January 31, 2013 | by Roberta Nichols
One in a series of stories asking former patients to reflect upon their experience...
Kommah McDowell was confidently on track in her personal and professional life. At 28, she was engaged to be married, prospering in the competitive financial services industry, and was so hardy that she relieved stress through kickboxing.
Then she found the lump in her right breast.
Her doctors assured her it was a benign cyst because she was “too young” to have cancer. Meanwhile, the symptoms mounted: Her nipple inverted as her right breast began swelling, and became inflamed and painful. McDowell insisted that her doctors remove the growth. That's when they finally confirmed what she already knew. In July 2005, at age 29, she transferred her care to City of Hope where she had temped in college. She was diagnosed with late-stage inflammatory breast cancer – a particularly aggressive variety – and became a patient of George Somlo, M.D., co-director of the Breast Cancer Program.
Many cancer patients are given survival rate projections for five years; McDowell was told she had a 5 percent chance of surviving two years.
Given the impending bombardment of treatment, she also learned she’d probably never bear a child – and would have to wait at least two years after radiation before even trying to conceive. She and her fiancé, Charles, decided they would likely adopt and focused instead on getting her safely through treatment. In between chemotherapy appointments, recounts McDowell, they even squeezed in their wedding with her “bald head and all.”
Months after recovering from a radical mastectomy on her right side, McDowell found lumps on her left breast. After they were excised, she underwent bilateral reconstructive surgery.
Exactly two years after her final radiation treatment, McDowell heard more astonishing medical news: She was pregnant.
“Considering the type of cancer I had and how aggressive it was, I know he’s a miracle,” said McDowell. Her miracle baby, Christian, whom McDowell laughingly refers to as her “supervisor,” will turn 4 years old this March.
McDowell will be turning 37 in February. She left the financial world to start the Kommah Seray Inflammatory Breast Cancer Foundation to help educate others about this often-misdiagnosed disease and find financial resources for cancer patients, many from City of Hope.
This year marks her eighth year as a survivor. Now, besides caring for her family and running her foundation, she has even resumed kickboxing.
She recently underwent a medical exam that yielded reassuring results: no evidence of cancer. With this welcome news, says McDowell, “You can breathe.”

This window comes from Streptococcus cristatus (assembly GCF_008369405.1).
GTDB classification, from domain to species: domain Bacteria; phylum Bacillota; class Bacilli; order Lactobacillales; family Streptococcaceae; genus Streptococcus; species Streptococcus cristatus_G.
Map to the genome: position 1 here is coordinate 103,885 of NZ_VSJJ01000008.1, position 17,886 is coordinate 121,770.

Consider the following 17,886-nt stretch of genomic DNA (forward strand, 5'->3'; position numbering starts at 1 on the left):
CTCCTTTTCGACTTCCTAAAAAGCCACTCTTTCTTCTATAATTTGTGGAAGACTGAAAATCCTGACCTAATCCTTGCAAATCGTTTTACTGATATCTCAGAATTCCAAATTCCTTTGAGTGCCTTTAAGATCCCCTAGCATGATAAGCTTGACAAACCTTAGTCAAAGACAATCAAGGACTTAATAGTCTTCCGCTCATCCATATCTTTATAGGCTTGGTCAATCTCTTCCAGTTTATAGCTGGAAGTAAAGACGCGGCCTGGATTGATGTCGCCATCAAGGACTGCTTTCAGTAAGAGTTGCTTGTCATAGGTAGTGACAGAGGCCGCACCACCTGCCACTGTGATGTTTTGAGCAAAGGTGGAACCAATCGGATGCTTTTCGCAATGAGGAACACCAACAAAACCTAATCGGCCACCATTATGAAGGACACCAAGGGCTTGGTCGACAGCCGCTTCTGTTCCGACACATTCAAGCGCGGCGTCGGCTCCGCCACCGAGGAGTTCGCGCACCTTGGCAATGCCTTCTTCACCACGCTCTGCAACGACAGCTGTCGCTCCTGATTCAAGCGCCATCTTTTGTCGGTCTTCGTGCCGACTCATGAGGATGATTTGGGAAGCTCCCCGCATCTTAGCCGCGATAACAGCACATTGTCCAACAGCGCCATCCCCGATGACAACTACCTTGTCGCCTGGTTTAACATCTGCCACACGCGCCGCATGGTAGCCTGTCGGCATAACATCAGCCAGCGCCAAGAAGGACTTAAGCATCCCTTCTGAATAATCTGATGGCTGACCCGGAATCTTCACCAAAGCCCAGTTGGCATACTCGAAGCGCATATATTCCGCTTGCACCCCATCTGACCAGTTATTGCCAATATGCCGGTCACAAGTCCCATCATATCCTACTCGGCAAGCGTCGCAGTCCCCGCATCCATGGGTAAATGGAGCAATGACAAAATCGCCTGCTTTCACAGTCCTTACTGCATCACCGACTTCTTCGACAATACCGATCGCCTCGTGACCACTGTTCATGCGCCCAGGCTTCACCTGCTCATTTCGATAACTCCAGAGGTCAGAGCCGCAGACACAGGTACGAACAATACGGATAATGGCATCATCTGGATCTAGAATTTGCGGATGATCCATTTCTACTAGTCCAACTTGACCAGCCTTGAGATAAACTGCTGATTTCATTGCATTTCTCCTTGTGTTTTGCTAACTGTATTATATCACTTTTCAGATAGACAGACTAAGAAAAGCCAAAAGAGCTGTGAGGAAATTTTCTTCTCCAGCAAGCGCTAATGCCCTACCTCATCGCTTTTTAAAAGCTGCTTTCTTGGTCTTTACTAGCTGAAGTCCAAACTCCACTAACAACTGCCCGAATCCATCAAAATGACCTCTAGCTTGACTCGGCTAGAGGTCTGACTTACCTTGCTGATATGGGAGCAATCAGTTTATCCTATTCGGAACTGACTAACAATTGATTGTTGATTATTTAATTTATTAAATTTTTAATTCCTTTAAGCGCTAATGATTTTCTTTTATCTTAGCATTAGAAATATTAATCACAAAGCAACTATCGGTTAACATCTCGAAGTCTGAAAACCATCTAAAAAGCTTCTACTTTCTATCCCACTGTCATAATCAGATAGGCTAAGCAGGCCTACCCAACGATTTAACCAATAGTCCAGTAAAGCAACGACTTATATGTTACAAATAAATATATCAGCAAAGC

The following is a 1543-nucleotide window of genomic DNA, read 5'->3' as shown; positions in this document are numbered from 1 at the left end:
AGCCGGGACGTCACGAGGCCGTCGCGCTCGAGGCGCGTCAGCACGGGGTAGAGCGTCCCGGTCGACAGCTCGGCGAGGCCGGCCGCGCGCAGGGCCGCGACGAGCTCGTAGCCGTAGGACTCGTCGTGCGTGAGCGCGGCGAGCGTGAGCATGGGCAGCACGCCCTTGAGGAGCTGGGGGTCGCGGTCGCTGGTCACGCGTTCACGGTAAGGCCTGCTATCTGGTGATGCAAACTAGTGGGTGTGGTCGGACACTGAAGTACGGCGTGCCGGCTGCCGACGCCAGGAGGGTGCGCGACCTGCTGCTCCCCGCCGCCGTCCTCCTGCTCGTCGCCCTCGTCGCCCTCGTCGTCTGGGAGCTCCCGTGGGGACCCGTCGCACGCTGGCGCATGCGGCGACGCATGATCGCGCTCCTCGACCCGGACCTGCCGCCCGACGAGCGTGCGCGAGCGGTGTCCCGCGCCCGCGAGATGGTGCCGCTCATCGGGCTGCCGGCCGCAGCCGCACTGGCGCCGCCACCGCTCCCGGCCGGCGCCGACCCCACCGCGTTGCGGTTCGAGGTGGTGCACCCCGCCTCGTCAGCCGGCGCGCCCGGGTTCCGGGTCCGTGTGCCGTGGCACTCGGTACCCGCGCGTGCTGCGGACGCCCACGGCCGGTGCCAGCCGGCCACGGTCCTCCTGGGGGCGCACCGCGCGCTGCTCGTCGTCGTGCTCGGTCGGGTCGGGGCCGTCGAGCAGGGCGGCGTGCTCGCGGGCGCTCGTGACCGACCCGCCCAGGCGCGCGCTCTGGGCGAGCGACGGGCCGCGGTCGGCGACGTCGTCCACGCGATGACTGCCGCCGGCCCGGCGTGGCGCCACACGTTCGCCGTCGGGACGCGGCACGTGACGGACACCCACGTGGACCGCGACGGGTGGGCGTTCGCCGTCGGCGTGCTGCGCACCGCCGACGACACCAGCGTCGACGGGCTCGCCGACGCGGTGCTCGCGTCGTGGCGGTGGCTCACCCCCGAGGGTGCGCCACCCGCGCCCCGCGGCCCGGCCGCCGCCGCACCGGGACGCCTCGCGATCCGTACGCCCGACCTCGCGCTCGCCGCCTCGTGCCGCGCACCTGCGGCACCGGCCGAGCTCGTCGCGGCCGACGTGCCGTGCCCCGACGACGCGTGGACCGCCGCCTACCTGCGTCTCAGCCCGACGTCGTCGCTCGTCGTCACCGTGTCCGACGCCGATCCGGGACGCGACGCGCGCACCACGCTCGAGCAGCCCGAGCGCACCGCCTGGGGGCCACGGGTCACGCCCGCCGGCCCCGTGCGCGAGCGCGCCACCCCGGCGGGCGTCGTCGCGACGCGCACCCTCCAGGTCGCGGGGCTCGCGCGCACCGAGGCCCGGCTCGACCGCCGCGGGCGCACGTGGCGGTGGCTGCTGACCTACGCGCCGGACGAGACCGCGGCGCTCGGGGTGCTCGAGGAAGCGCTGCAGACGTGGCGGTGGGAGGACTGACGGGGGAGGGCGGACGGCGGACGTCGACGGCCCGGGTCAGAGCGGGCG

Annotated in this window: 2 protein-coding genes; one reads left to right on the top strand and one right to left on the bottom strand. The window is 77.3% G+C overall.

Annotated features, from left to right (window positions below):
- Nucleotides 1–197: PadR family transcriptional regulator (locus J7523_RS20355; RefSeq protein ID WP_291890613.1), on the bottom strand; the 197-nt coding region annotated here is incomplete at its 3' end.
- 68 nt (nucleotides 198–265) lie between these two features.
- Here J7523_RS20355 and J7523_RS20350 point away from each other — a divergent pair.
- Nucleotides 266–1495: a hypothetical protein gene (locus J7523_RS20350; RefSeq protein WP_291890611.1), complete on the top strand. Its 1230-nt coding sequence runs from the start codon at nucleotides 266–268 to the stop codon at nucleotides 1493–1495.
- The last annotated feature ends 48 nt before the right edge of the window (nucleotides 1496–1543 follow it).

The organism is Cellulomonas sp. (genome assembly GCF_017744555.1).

We recently asked her to look back at the time of her diagnosis and ask herself: What do you know now that you wish you’d known then? What wisdom, soothing words or practical tips – what five pieces of advice – would you give your newly diagnosed self?
1. My body parts do not define me as a person or a woman. The thought of having my breast removed was a big pill to swallow, however, the thought of keeping it with my days numbered was not an option. I quickly realized that life is more precious than my breast.
2. Cancer was the greatest challenge of my life that has refined me to be the person I am today. I thank God for the new me. I am stronger than I have ever been spiritually, mentally and emotionally.
3. Cancer is expensive! Proper money management and investments will pay off during the costly journey through cancer treatment.
4. It is OK to be selfish for once in your life. I was so accustomed to taking care of everyone and everything else before me that it was difficult for me to be on the receiving end of need. However, I have since learned that it is OK to think of my needs before others at times. It is OK to ask for help; it is OK to not want company because you don't feel well; it is OK to not answer your cell because you don't feel like talking; it is OK to cry just because you feel like it. It is OK to be selfish for this moment in time as you focus on surviving.
5. My faith in God has increased greatly through my journey. As fired up as I was to start chemo and be rid of cancer, after my first treatment I was knocked down pretty hard. At that moment, I realized there was nothing anyone could say to encourage me to go on EXCEPT God. I had to know that He would be there to help me bear the pain and discomfort. I had to know that He would not give me more than I could bear. Without God, I would have given up! My faith was completely renewed and is now stronger than ever before.